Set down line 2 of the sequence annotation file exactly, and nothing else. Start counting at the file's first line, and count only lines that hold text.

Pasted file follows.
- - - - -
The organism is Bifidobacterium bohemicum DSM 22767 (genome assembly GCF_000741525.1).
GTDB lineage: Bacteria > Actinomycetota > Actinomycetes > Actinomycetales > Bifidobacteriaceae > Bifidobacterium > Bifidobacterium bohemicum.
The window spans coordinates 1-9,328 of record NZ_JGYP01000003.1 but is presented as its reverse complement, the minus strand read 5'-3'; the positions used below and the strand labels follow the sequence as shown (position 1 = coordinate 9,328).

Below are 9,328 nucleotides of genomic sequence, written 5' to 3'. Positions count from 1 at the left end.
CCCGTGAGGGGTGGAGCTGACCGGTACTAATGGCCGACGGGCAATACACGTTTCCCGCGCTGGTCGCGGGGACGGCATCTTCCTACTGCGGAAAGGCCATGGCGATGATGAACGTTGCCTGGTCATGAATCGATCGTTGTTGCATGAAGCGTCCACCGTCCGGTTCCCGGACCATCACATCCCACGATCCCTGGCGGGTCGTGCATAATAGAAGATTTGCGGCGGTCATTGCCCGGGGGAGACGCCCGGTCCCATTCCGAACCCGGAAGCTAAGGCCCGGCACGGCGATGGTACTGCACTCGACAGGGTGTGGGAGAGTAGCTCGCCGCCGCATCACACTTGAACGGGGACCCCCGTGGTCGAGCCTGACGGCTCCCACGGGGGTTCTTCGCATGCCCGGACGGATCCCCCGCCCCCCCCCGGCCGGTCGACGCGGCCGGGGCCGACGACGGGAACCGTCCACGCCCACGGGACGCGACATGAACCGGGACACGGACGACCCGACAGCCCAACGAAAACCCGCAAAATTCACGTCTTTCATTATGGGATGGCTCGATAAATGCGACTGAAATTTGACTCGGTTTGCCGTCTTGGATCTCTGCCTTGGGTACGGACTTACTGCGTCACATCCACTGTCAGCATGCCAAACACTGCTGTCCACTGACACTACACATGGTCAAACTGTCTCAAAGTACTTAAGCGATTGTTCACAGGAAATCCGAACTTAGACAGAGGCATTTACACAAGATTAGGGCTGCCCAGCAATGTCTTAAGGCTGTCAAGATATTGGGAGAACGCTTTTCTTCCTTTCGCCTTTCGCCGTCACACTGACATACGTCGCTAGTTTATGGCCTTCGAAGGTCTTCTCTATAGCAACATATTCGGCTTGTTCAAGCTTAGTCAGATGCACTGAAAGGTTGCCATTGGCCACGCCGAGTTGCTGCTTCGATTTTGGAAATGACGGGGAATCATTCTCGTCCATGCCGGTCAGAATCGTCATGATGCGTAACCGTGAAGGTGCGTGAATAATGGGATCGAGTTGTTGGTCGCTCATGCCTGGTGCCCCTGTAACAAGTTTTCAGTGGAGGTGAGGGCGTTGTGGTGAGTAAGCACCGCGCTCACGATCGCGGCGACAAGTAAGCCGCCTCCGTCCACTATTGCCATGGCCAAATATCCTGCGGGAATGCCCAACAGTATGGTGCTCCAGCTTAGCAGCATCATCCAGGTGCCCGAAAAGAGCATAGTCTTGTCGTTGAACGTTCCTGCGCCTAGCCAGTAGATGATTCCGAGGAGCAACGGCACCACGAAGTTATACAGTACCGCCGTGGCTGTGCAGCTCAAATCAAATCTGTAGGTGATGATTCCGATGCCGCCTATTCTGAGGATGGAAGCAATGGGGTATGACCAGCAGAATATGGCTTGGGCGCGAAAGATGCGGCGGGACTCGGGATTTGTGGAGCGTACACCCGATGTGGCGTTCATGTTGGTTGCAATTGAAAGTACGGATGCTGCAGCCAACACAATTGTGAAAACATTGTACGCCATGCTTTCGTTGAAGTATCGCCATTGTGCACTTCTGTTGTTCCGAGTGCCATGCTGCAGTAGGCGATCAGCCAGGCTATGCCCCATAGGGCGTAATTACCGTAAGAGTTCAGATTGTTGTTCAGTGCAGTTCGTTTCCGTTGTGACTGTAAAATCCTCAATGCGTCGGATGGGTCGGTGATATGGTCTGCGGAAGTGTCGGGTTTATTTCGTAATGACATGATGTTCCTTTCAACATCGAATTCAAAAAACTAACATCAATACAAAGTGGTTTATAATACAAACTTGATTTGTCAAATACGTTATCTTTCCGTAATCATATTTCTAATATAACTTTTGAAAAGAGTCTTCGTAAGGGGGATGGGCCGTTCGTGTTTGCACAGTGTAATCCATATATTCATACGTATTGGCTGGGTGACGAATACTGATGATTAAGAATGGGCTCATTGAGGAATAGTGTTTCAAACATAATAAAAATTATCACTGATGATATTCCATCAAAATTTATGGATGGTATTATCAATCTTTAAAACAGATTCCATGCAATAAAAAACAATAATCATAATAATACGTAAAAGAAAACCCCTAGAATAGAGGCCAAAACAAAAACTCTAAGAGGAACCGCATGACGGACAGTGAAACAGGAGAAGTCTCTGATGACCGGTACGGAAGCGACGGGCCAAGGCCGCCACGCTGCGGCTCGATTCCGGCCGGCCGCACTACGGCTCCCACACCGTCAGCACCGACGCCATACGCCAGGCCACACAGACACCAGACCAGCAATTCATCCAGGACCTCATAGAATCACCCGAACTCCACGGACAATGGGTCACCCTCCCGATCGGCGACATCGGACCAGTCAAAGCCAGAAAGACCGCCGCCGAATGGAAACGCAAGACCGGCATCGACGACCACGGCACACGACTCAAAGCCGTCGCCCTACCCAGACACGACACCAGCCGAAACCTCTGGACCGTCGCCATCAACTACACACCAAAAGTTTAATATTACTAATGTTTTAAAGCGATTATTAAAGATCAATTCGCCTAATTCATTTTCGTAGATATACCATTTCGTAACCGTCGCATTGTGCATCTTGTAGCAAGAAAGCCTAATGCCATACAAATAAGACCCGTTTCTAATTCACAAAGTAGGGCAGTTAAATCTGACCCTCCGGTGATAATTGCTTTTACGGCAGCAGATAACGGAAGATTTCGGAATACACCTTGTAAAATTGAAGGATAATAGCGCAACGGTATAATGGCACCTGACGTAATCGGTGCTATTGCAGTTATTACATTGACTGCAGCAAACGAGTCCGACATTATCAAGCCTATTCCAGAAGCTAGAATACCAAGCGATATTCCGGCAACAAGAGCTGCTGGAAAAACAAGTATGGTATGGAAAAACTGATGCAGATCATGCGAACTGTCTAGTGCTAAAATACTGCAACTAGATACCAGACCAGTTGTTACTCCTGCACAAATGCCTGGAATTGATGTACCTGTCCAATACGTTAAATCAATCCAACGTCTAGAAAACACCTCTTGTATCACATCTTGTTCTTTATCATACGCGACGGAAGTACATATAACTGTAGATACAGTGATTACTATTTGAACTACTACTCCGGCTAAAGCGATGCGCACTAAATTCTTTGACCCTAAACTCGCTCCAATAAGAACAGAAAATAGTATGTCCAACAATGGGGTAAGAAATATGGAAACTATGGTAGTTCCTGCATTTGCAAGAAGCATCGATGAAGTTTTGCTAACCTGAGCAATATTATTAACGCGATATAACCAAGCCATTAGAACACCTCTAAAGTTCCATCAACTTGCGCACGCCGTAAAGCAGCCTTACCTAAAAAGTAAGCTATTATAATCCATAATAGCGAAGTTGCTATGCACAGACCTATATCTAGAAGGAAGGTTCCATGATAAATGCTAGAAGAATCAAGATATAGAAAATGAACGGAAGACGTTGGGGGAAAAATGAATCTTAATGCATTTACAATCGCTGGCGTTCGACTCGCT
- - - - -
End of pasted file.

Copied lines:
GTDB lineage: Bacteria > Actinomycetota > Actinomycetes > Actinomycetales > Bifidobacteriaceae > Bifidobacterium > Bifidobacterium bohemicum.